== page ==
High court to hear 'greenhouse' case
It will consider whether the EPA must regulate carbon dioxide, which is said to contribute to global warming.
The US Supreme Court has agreed to decide a dispute over whether the Environmental Protection Agency has the power to regulate emissions of carbon dioxide and other greenhouse gases said to be contributing to global warming.
The high court listed the case, Commonwealth of Massachusetts v. US Environmental Protection Agency, among five cases it agreed on Monday to decide in its next term that begins in October.
The action sets the stage for what could be a major ruling on the scope of federal power to protect the environment. At issue is a 1999 effort to force the EPA to attack global warming with its regulatory powers.
The agency balked, saying the Clean Air Act did not grant it authorization to undertake a regulatory program with such potentially massive implications for the US economy and foreign policy. In addition, the EPA said that even if the Clean Air Act did authorize action on the issue, the agency nonetheless has the discretion to await the conclusion of ongoing scientific studies before moving forward.
A divided appeals court panel in Washington, D.C., upheld the agency's position in a ruling issued last July.
The petition urging EPA action was filed by attorneys general from 12 states, and lawyers for three cities, a US territory, and various environmental groups.
"The question of whether and to what extent this nation should be addressing global climate change is one of the most important public health and welfare issues of the twenty-first century, with extraordinary implications for present and future generations of Americans," writes James Milkey, an assistant Massachusetts attorney general, in his appeal asking the Supreme Court to take up the case. "We believe that the science is clear that EPA should act."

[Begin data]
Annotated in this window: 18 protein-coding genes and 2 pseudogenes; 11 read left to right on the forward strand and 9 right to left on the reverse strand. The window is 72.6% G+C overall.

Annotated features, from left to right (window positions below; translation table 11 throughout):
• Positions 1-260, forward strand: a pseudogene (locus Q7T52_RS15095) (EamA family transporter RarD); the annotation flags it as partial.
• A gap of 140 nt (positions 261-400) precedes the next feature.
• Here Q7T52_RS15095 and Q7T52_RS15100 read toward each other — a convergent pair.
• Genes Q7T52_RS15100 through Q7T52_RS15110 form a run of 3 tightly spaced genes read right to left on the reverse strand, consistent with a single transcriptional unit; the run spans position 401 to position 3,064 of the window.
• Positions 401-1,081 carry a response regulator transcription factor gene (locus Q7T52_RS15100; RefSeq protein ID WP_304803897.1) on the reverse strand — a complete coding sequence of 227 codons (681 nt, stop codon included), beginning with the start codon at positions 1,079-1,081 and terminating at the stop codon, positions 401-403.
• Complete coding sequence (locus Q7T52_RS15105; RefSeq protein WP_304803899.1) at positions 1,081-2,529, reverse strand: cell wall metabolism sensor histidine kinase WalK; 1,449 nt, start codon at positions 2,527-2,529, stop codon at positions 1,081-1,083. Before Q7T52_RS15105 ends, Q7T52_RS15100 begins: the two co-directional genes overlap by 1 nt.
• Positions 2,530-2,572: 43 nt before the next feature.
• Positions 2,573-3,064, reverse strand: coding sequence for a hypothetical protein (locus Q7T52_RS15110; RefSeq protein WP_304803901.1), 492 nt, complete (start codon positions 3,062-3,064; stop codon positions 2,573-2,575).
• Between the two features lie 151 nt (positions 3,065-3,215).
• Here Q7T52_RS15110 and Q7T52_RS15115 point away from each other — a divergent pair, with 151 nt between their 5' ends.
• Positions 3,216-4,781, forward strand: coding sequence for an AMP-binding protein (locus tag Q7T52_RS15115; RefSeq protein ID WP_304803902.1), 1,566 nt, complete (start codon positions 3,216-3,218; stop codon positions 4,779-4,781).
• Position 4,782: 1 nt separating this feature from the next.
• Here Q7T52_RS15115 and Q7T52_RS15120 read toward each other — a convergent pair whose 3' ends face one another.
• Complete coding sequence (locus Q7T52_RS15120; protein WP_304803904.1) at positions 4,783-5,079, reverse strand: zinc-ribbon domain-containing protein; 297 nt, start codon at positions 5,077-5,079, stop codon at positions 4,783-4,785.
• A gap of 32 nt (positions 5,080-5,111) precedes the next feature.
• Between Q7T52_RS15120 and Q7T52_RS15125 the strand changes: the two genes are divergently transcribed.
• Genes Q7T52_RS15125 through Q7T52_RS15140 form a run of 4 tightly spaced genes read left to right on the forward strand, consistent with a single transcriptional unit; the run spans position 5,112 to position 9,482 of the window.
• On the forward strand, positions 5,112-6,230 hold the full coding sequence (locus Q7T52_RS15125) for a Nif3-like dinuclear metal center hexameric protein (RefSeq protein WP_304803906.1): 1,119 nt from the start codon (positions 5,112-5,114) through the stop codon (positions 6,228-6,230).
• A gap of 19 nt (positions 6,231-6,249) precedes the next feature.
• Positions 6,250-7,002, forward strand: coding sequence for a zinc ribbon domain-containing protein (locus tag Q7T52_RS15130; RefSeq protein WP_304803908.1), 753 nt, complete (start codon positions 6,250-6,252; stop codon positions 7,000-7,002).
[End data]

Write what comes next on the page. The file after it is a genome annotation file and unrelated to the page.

The Bush administration disagrees. Administration lawyers told the high court that the attorneys general and others lack standing to bring the legal action. They further argue that the Clean Air Act does not empower the EPA to regulate greenhouse gases, and that it was a reasonable exercise of agency discretion for the EPA to decline to take up the issue prior to additional scientific study.
"EPA reasonably concluded that the term 'air pollution agent' as used in the regulatory provisions (of the Clean Air Act) cannot be interpreted to encompass global climate change," writes US Solicitor General Paul Clement, in his brief urging the high court to reject the case.
At the center of the dispute is the question of whether government action on global warming requires additional and specific legislation from Congress, or whether existing laws and the EPA's own regulatory power are enough to address the controversial issue.
The 12 attorneys general and environmental groups say Congress has already created a government structure capable of dealing with the problem. They say the agency is attempting to rewrite the law by administrative fiat, replacing Congress's policy choices with its own.
"EPA cannot ignore a congressional mandate that it 'shall' regulate dangerous substances simply because it disagrees that such regulation would be a good idea," Mr. Milkey writes.
Solicitor General Clement says the Clean Air Act is aimed at regulating substances that make clean air dirty, as opposed to greenhouse gases that make cool air warmer. In the government's view, although a warmer atmosphere may pose environmental threats, it is not the kind of "pollution" Congress sought to address in the Clean Air Act.
Critics of the legal action against the EPA say it is an attempt to require the agency to enforce provisions of the Kyoto Protocol to prevent global warming, even though the Senate has declined to ratify the United Nations treaty.
Indeed, several industries lined up with the EPA, and filed supporting legal briefs.
"Our position is that the Clean Air Act does not authorize the regulation of CO2 by the EPA," says Gloria Bergquist, vice president of the Alliance of Automobile Manufacturers, a Washington trade group that represents global automakers in the US. "We have supported voluntary efforts to reduce carbon dioxide. It's our position that while the global debate continues, it's only prudent to reduce CO2 from our facilities and our products."
Environmental groups feel differently. "The Bush Administration has continually tried to say that it's not their job to fight global warming. In fact, they have both the legal and moral responsibility to tackle global warming pollution," said David Bookbinder, senior attorney for the Sierra Club in a statement Monday.
• Staff writer Mark Clayton contributed to this report.